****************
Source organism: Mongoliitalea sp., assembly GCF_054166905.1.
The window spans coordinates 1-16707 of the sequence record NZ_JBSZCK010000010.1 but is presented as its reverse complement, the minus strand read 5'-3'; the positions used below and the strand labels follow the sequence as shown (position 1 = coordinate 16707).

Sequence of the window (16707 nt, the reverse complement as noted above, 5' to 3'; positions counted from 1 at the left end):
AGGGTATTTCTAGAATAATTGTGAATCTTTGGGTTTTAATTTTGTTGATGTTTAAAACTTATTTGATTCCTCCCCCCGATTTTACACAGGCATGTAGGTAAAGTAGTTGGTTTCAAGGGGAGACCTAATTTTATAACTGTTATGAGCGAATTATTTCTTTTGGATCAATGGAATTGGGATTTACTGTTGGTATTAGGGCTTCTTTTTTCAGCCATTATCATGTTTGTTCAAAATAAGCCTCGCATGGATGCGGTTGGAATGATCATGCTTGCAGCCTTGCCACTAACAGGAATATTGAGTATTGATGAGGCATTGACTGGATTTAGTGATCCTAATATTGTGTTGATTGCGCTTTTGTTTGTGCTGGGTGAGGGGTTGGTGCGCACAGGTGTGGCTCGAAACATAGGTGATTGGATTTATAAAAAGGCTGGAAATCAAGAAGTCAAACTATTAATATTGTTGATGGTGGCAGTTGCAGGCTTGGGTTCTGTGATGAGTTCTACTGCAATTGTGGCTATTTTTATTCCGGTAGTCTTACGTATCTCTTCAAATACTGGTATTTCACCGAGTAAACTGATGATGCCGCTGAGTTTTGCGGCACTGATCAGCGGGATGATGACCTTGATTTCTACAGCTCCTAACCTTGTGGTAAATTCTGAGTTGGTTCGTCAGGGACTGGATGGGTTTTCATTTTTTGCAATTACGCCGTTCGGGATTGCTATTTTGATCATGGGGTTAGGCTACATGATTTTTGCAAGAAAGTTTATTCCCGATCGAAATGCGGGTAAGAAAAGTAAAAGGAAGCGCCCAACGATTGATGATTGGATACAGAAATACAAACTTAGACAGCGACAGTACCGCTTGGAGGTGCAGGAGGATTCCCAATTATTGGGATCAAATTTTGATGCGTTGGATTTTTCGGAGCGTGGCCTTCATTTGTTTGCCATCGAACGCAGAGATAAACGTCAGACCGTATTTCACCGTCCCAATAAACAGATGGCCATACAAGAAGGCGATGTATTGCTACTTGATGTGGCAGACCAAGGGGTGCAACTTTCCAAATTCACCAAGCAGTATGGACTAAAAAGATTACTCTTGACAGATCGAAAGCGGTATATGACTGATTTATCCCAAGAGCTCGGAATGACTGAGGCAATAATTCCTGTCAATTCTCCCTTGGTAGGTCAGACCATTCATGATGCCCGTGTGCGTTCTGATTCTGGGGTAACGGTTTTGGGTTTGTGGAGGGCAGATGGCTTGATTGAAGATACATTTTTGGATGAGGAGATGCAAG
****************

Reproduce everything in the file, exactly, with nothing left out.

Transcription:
Source organism: Mongoliitalea sp., assembly GCF_054166905.1.
The window spans coordinates 1-16707 of the sequence record NZ_JBSZCK010000010.1 but is presented as its reverse complement, the minus strand read 5'-3'; the positions used below and the strand labels follow the sequence as shown (position 1 = coordinate 16707).

Sequence of the window (16707 nt, the reverse complement as noted above, 5' to 3'; positions counted from 1 at the left end):
AGGGTATTTCTAGAATAATTGTGAATCTTTGGGTTTTAATTTTGTTGATGTTTAAAACTTATTTGATTCCTCCCCCCGATTTTACACAGGCATGTAGGTAAAGTAGTTGGTTTCAAGGGGAGACCTAATTTTATAACTGTTATGAGCGAATTATTTCTTTTGGATCAATGGAATTGGGATTTACTGTTGGTATTAGGGCTTCTTTTTTCAGCCATTATCATGTTTGTTCAAAATAAGCCTCGCATGGATGCGGTTGGAATGATCATGCTTGCAGCCTTGCCACTAACAGGAATATTGAGTATTGATGAGGCATTGACTGGATTTAGTGATCCTAATATTGTGTTGATTGCGCTTTTGTTTGTGCTGGGTGAGGGGTTGGTGCGCACAGGTGTGGCTCGAAACATAGGTGATTGGATTTATAAAAAGGCTGGAAATCAAGAAGTCAAACTATTAATATTGTTGATGGTGGCAGTTGCAGGCTTGGGTTCTGTGATGAGTTCTACTGCAATTGTGGCTATTTTTATTCCGGTAGTCTTACGTATCTCTTCAAATACTGGTATTTCACCGAGTAAACTGATGATGCCGCTGAGTTTTGCGGCACTGATCAGCGGGATGATGACCTTGATTTCTACAGCTCCTAACCTTGTGGTAAATTCTGAGTTGGTTCGTCAGGGACTGGATGGGTTTTCATTTTTTGCAATTACGCCGTTCGGGATTGCTATTTTGATCATGGGGTTAGGCTACATGATTTTTGCAAGAAAGTTTATTCCCGATCGAAATGCGGGTAAGAAAAGTAAAAGGAAGCGCCCAACGATTGATGATTGGATACAGAAATACAAACTTAGACAGCGACAGTACCGCTTGGAGGTGCAGGAGGATTCCCAATTATTGGGATCAAATTTTGATGCGTTGGATTTTTCGGAGCGTGGCCTTCATTTGTTTGCCATCGAACGCAGAGATAAACGTCAGACCGTATTTCACCGTCCCAATAAACAGATGGCCATACAAGAAGGCGATGTATTGCTACTTGATGTGGCAGACCAAGGGGTGCAACTTTCCAAATTCACCAAGCAGTATGGACTAAAAAGATTACTCTTGACAGATCGAAAGCGGTATATGACTGATTTATCCCAAGAGCTCGGAATGACTGAGGCAATAATTCCTGTCAATTCTCCCTTGGTAGGTCAGACCATTCATGATGCCCGTGTGCGTTCTGATTCTGGGGTAACGGTTTTGGGTTTGTGGAGGGCAGATGGCTTGATTGAAGATACATTTTTGGATGAGGAGATGCAAG